One of the most disturbing things about what’s going on now is how so many people are more focused on our differences than our similarities. For those of us who were part of the peace and love generation, the generation for whom equality and civil rights were not only top of mind but the way we wanted to live and during whose young lives landmark civil rights legislation was passed and feminism brought women closer to equal pay and equal opportunity…for us?
What the he….??
We can’t fathom what’s going on now. We can’t imagine speaking demeaning stereotypes out loud, applauding the building of walls both physical and psychological to keep people out and we can’t imagine believing an over-hyped, bombastic celebrity over the thinkers of our time. We look with disbelief on the way a significant number of us prefer to see our divisions than our commonalities.
Some in our nation have forgotten, it seems, that we all belong to the same group: the human race.
When I heard Harry Belafonte say that Muhammad Ali was a “credit to his race: the human race,” I knew that many Americans can see past the things that divide them. But those who don’t, simply don’t want to.
I don’t recognize this America, not at all. But maybe, frighteningly, it’s been lurking beneath the surface all along, just waiting for someone serve as a catalyst for bringing this terrible version of America into the public eye.
Pandering to the lowest aspects of human nature
The current Republican candidate has brought out the worst in some people and it is a horrifying sight. We don’t have to look too far back in world history to see some similarities to one of the most shameful periods in modern time. A terrible, terrible time in history.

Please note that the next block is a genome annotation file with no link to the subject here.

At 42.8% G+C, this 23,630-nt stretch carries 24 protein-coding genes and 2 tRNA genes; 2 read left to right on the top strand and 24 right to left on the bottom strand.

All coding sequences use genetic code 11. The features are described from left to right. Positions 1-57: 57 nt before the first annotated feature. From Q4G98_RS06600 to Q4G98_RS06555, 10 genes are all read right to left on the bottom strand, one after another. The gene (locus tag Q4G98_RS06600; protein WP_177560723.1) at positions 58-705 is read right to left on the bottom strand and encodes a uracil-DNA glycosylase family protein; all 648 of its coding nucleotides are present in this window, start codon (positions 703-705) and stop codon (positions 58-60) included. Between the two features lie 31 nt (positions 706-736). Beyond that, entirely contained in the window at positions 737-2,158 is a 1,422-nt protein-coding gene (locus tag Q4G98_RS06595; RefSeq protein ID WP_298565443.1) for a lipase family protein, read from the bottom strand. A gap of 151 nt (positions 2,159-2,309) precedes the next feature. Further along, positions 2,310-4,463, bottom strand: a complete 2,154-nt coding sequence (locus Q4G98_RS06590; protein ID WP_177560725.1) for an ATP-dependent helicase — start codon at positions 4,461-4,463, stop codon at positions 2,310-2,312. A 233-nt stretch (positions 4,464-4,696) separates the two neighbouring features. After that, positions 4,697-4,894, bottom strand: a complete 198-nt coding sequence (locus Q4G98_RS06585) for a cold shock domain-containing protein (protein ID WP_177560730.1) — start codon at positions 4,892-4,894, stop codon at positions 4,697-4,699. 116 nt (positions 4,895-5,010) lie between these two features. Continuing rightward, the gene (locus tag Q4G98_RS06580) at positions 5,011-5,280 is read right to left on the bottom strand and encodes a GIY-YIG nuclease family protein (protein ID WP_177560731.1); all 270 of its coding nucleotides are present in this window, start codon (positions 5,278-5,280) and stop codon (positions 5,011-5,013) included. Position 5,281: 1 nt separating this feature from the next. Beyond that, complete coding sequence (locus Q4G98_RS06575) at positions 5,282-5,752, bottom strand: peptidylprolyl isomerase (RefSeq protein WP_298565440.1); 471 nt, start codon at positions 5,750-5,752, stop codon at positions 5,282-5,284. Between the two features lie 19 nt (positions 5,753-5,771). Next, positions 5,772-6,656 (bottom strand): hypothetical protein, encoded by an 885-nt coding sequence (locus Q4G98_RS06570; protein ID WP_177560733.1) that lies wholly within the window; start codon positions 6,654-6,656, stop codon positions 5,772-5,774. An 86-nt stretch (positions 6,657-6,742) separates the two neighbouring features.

And while it might seem like a stretch to compare his popularity to Hitler’s, it may not be so much of a stretch. To be sure, they lead the same cult: the cult of personality. The rhetoric we’re hearing from that side today is fascist. Post-war Germany was vulnerable because it was in poor economic health, as parts of America are today and certainly as this man’s supporters believe they are. Acceptance of those who are different and compassion are on the decline in those circles, with “us” and “them” categories, just like Germany in the 1930s, when the Jews were blamed for everything, including the soft economy.
The fantasy of an America that was “great” in some mythical “past that is no longer” rings a familiar bell, too. It’s a concept that helped Hitler gain power.
Harry Belafonte reminds us that we are all more the same than different and those are words worth hearing. Because the bell is tolling and we shouldn’t ask for whom, because we know it’s for us. All of us. The entire human race.
In ways that John Donne couldn’t have imagined.